August 1, 2019 / 9:12 AM / 2 months ago

Kentucky gas line erupts in ball of flames, killing one and igniting homes

(Reuters) - A natural gas line erupted in a ball of flames that could be seen for miles over a residential community in rural Kentucky on Thursday, killing one person and setting several houses on fire, a local sheriff said.

The blast, in Moreland, a community about 40 miles (65 km) south of Lexington, was the second so far this year on Canadian energy company Enbridge Inc’s Texas Eastern natural gas pipeline following an incident in Ohio in January that injured at least two people.

A woman killed in Thursday’s explosion was found outside her home, Lincoln County Sheriff Curt Folger said. Local media said at least five others were injured in the blast.

“We’re trying to get a head count,” Folger said, adding that about five homes had caught fire and that firefighters were working to extinguish those blazes.

Flames from the explosion rose about 300 feet (100 meters) in the air, Lexington television station WKYT reported, citing emergency managers. The WKYT meteorologist said the fire showed up on radar.

“It woke us up and it was just a big roar and it was fire going up into the sky as far as you could see,” area resident Sue Routin told Lexington television station Lex 18.

The pipeline was 30 inches (76 cm) in diameter, Folger said, and was shut off after the blast.

The Texas Eastern pipeline connects Texas and the U.S. Gulf Coast with states in the Northeast and Mid-Atlantic regions, according to the company’s website.

In January, the pipe experienced an explosion in Ohio that caused producers in Appalachia to reduce output by about 1 billion cubic feet per day (bcfd) for about a week.

Flames light up the sky after an Enbridge gas pipeline explosion in rural Moreland, Kentucky, U.S., August 1, 2019 in this still image taken from social media video. Aaron Stamper via REUTERS

One billion cubic feet is enough to supply about five million U.S. homes.

Separately, Enbridge suffered another blast on a pipeline, known as the Westcoast system, in British Columbia in October.

The Kentucky blast cut the amount of gas flowing on the pipe south of Enbridge’s Danville compressor station in Kentucky to zero.

Prior to the explosion about 1.7 bcfd of gas was moving south through the area in Kentucky from the Marcellus and Utica shale in Pennsylvania, Ohio and West Virginia toward the Gulf Coast, according to pipeline flow data from Refinitiv.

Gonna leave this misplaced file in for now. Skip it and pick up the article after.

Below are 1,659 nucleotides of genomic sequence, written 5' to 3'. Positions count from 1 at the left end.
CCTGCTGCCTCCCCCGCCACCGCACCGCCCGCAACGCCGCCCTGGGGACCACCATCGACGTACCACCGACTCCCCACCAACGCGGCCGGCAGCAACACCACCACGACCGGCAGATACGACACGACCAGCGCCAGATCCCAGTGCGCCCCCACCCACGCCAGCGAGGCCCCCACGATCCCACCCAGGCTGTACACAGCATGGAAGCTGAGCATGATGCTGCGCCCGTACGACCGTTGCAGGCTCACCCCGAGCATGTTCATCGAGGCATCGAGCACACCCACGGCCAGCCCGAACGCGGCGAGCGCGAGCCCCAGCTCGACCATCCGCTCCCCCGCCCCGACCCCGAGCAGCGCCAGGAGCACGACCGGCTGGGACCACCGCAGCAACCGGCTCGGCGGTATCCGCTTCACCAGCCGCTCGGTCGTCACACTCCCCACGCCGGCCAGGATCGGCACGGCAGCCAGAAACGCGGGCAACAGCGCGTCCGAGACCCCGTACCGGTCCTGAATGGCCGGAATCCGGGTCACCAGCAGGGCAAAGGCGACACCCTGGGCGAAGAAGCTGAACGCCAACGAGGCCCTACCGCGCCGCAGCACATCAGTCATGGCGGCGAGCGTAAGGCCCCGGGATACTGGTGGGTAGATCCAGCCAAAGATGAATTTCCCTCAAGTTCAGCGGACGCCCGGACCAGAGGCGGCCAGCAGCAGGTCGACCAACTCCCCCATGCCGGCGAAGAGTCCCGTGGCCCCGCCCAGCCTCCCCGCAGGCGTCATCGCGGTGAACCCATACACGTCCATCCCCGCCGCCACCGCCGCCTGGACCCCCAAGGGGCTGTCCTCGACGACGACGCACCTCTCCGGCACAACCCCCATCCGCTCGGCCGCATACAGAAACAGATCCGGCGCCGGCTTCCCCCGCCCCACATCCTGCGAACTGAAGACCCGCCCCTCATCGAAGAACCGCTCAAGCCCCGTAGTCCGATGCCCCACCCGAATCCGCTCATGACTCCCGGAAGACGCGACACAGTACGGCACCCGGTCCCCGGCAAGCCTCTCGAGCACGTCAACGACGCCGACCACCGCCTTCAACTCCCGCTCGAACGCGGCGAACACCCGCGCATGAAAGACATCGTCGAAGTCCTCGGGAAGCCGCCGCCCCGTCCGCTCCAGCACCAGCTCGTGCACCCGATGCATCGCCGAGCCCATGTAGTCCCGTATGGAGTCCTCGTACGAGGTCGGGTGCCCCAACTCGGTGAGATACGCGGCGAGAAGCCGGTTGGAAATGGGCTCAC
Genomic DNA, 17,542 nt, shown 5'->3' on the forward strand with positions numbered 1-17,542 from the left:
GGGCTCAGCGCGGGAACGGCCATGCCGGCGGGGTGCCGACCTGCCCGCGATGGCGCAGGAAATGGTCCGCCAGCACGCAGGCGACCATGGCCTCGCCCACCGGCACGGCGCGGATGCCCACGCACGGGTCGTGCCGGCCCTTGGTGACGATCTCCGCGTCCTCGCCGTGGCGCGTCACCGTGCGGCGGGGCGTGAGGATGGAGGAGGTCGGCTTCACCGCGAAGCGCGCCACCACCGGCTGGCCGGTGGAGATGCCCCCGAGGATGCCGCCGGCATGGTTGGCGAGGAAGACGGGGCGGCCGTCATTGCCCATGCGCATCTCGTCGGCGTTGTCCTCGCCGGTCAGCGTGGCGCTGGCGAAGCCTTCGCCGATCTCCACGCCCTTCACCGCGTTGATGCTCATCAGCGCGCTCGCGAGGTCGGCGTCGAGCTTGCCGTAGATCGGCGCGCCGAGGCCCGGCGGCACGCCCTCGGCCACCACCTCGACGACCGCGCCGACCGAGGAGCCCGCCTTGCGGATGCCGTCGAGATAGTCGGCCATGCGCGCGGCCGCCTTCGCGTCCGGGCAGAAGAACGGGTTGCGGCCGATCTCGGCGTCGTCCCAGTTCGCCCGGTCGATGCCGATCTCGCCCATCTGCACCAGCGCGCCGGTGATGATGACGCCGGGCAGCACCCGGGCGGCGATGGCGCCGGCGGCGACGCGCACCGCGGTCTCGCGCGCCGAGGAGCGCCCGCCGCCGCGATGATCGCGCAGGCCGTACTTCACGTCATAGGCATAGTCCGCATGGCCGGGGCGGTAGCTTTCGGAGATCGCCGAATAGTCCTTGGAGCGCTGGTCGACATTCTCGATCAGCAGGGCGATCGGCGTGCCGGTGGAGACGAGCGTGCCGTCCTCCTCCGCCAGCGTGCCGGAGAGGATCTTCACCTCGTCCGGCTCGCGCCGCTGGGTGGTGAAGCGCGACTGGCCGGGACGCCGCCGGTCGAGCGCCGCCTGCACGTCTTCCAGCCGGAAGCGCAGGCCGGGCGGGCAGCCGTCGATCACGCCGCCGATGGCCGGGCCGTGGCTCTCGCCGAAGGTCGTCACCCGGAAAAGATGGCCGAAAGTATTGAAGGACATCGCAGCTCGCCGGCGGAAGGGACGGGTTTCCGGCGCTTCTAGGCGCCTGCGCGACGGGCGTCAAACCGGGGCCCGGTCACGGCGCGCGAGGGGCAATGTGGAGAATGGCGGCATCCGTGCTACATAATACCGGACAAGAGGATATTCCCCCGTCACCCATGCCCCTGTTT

That represents about 2% of the 90 bcfd of gas currently being produced in the Lower 48 U.S. states.

The gas was supplying utilities along the pipe route and other consumers, including industrial facilities and liquefied natural gas (LNG) export terminals on the Gulf Coast.

Energy traders said the pipe shutdown would be disruptive to affected customers and would likely boost gas costs, at least temporarily, but noted those consumers should have no problem switching to other fuel suppliers in the Gulf Coast or Northeast until Enbridge restores service.

Producers in the Appalachia region, meanwhile, were expected to reduce output by about 1 bcfd to around 31.0 bcfd on Thursday from 32.2 bcfd on Wednesday, according to preliminary pipeline flow data from Refinitiv. Traders, however, noted the preliminary data is often revised as more information becomes available.

Enbridge told customers using the pipe that it could not immediately estimate when the pipe would return to service.

Flames light up the sky after an Enbridge gas pipeline explosion in rural Moreland, Kentucky, U.S., August 1, 2019 in this still image taken from social media video. Aaron Stamper via REUTERS

“Our first concern is for those impacted by this incident and ensuring the safety of the community,” Enbridge said in a statement, noting it had isolated the affected line and was working with emergency responders to manage the situation.

Enbridge said the U.S. National Transportation Safety Board had assumed control of the incident site and the company was supporting its investigation.

The NTSB investigates aviation, highway, marine, rail and pipeline accidents and makes recommendations to improve transportation safety.

Reporting by Alex Dobuzinskis in Los Angeles, additional reporting by Scott DiSavino in New York, Keith Coffman in Denver and Arpan Varghese and Swati Verma in Bengaluru; Editing by Tom Brown; Editing by David Gregorio and Steve Orlofsky

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